Beef Analysis Reveals Key On-Farm Profit Drivers

AUSTRALIA - An analysis of what makes the State’s top beef producers tick has found higher pasture utilisation coupled with low variable costs hold the keys to success.
calendar icon 4 July 2012
clock icon 3 minute read

Participants in the Red Sky Beef Business Analysis Project, run by the Department of Agriculture and Food and WA Beef Council, have taken part in a teleconference and series of workshops over the past fortnight to learn more about key profit drivers in WA beef businesses.

Department development officer Victoria Surridge said the teleconference and workshops were designed to ensure producers had access to their latest industry benchmarks and use the key findings to improve their own beef enterprises.

“The ‘improving beef profitability’ workshops were run in Esperance, Mt Barker and Nannup, while the teleconference involved producers from the Great Southern and South West,” Ms Surridge said.

“Those involved in the workshops examined the primary business and farm measures of profitability - efficiency, risk, and solvency - and worked on strategic planning for their own businesses.

“We will be running a follow-up workshop series where the participants from this year’s business analysis will have a chance to learn the latest industry results and develop individual strategic business and farm plans from their own Red Sky report.”

The programme helps producers to gain a thorough understanding of the key drivers behind their beef business and compare their results with industry averages and top performers.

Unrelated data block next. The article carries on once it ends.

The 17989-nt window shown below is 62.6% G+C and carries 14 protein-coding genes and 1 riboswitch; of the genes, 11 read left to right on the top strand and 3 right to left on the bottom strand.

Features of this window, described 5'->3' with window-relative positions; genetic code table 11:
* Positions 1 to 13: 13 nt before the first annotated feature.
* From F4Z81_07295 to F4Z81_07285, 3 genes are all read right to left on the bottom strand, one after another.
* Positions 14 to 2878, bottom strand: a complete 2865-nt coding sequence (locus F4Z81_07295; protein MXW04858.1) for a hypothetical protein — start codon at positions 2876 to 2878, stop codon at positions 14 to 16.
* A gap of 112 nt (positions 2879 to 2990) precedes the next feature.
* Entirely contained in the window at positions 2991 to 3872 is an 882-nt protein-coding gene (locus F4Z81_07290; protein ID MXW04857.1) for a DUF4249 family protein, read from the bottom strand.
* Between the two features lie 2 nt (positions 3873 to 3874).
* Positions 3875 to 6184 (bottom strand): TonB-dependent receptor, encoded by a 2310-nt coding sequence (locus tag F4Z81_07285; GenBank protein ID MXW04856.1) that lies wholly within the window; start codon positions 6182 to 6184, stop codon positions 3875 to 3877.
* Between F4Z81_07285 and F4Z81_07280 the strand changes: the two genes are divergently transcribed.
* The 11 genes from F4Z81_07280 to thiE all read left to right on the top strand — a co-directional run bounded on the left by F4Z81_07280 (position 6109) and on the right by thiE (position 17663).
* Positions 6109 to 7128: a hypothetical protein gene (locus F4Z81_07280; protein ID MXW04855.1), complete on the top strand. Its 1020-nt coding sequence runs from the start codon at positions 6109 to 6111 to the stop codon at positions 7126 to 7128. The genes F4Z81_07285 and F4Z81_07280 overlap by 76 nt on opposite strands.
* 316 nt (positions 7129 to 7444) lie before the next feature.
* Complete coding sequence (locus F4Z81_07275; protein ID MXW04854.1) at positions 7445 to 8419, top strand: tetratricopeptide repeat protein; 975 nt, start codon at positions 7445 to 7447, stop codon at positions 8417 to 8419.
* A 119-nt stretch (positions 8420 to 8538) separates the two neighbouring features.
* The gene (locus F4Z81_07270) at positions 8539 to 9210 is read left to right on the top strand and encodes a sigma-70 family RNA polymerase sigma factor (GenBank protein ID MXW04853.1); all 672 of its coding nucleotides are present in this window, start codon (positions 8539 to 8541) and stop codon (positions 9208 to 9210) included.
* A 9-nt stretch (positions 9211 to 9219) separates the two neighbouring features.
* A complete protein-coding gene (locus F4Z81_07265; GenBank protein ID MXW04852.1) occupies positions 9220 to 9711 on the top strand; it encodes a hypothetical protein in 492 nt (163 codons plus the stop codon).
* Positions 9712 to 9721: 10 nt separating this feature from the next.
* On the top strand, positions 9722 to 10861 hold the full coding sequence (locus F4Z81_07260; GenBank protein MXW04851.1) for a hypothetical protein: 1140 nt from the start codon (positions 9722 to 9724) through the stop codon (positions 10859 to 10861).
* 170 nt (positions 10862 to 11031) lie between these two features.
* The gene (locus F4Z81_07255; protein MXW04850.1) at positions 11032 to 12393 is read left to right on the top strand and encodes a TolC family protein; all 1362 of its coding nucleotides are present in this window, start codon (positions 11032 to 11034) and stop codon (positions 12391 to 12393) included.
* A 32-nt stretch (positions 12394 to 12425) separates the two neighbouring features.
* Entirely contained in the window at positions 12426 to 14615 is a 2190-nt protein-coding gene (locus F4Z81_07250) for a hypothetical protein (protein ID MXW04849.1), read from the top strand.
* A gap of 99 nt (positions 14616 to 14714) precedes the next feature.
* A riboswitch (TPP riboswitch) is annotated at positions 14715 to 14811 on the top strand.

Participants heard from consultant Alan Peggs who delivered the findings of the 2011 beef Red Sky benchmark survey.

Mr Peggs said the top 25 per cent of producers had fixed and variable costs totalling an average of A$329 per hectare, and made a profit of A$192/ha.

In comparison, an average producer’s costs totalled about A$380/ha with a profit of A$28/ha.

“Seventy per cent of the difference in profit is due to income, so producers need to focus on this,” Mr Peggs said.

“The top producers don’t get higher prices, they produce more beef per hectare. In fact, they average 30 per cent more beef per hectare which makes a big difference.

“What these figures show is that the best way to improve productivity and profitability is to improve pasture utilisation and stocking rates.”

Mr Peggs said while there was little room to move on fixed costs, there was room to examine variable costs, in particular supplementary feed.

“An average producer’s typical feed cost was double that of the top producers,” he said. “It needs to be examined how these costs might be brought back, whether it be time of calving, proportion of dry cattle, more perennial pastures or standing paddock fodder.”

The department will be collaborating with the beef producers involved in the Red Sky program to ensure key findings are implemented back on the farm in the most cost effective and efficient way to increase pasture utilisation, stocking rate and ultimately lift beef produced per hectare.

Producers interested in being involved with the Red Sky beef program have until the end of July to register by contacting Ms Surridge 9892 8444.

TheCattleSite News Desk

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